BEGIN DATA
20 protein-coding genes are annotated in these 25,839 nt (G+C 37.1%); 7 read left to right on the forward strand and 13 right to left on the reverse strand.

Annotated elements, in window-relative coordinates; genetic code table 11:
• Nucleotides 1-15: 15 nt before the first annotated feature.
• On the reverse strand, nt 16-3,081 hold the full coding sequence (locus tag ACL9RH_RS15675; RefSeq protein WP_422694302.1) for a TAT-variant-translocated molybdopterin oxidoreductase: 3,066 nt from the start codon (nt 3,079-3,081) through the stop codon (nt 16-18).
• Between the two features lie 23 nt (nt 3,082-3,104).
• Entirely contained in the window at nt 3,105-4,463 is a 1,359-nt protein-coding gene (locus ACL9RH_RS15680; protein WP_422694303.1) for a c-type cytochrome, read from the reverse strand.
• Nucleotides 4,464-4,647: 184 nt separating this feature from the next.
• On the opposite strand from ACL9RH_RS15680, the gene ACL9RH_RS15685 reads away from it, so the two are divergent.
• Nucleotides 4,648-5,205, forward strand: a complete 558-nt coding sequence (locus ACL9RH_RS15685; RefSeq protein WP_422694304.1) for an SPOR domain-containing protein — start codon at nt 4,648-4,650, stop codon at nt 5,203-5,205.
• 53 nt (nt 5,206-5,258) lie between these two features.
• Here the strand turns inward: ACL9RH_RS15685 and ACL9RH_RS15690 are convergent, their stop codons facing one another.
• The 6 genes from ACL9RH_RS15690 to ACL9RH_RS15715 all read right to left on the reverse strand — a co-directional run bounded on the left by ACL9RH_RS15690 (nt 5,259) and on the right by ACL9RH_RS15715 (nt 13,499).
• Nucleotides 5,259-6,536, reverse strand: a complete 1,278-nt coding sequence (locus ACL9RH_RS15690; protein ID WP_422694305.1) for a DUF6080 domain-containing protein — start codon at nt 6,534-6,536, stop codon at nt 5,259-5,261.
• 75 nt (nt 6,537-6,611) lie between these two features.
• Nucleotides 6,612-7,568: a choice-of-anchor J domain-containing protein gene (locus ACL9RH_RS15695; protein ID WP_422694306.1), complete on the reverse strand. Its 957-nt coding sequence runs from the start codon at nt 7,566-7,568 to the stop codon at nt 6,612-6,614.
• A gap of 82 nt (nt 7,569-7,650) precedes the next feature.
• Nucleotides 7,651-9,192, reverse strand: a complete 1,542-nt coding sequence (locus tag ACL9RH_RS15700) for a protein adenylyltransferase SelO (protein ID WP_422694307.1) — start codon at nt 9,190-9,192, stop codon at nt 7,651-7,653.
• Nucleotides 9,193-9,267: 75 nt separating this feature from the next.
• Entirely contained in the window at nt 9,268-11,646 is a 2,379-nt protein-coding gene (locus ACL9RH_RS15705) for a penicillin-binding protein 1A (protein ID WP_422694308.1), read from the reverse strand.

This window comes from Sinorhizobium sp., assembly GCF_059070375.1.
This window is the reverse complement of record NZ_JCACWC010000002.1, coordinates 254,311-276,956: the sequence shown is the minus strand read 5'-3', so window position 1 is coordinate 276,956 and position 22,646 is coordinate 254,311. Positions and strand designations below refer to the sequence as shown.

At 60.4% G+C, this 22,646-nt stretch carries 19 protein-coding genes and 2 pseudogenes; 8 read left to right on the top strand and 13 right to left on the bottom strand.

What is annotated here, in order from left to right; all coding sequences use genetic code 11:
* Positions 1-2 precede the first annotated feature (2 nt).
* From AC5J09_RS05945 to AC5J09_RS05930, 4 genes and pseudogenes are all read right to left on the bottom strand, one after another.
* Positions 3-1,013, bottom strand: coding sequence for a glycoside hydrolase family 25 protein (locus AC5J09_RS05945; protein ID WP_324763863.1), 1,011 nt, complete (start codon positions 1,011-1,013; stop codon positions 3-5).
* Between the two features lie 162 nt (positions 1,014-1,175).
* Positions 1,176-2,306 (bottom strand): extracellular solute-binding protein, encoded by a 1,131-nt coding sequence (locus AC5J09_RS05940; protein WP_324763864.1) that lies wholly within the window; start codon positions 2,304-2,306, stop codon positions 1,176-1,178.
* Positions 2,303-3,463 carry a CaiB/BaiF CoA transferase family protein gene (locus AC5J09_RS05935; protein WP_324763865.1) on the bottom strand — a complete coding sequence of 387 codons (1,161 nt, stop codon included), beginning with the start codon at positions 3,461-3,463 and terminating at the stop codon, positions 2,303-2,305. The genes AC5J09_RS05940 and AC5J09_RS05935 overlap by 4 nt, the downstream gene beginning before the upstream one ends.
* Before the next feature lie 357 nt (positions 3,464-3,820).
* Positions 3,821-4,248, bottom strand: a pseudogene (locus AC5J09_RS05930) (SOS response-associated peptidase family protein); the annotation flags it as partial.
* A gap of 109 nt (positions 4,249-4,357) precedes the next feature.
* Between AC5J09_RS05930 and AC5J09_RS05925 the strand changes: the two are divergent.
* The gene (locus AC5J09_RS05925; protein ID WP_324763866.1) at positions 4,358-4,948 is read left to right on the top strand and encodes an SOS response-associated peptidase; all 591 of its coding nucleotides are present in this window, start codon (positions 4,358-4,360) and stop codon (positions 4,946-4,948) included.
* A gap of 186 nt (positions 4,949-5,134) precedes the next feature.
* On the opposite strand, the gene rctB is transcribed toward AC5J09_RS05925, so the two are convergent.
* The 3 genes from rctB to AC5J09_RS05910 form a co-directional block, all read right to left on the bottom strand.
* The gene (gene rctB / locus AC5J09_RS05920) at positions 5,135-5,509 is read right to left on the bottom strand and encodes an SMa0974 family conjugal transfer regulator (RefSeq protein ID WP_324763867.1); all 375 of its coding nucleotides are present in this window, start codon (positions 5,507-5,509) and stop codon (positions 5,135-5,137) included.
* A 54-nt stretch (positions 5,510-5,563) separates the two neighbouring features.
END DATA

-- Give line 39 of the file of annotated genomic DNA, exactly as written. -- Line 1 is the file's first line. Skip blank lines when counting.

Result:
* A 54-nt stretch (positions 5,510-5,563) separates the two neighbouring features.